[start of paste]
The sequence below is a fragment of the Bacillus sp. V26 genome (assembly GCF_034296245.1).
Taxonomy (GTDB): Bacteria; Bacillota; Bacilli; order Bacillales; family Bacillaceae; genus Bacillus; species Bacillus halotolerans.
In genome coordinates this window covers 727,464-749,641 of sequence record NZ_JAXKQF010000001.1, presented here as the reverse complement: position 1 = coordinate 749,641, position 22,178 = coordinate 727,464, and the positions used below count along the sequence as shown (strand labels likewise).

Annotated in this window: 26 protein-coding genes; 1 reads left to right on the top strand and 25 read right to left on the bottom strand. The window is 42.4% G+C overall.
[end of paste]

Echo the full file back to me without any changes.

The sequence below is a fragment of the Bacillus sp. V26 genome (assembly GCF_034296245.1).
Taxonomy (GTDB): Bacteria; Bacillota; Bacilli; order Bacillales; family Bacillaceae; genus Bacillus; species Bacillus halotolerans.
In genome coordinates this window covers 727,464-749,641 of sequence record NZ_JAXKQF010000001.1, presented here as the reverse complement: position 1 = coordinate 749,641, position 22,178 = coordinate 727,464, and the positions used below count along the sequence as shown (strand labels likewise).

Annotated in this window: 26 protein-coding genes; 1 reads left to right on the top strand and 25 read right to left on the bottom strand. The window is 42.4% G+C overall.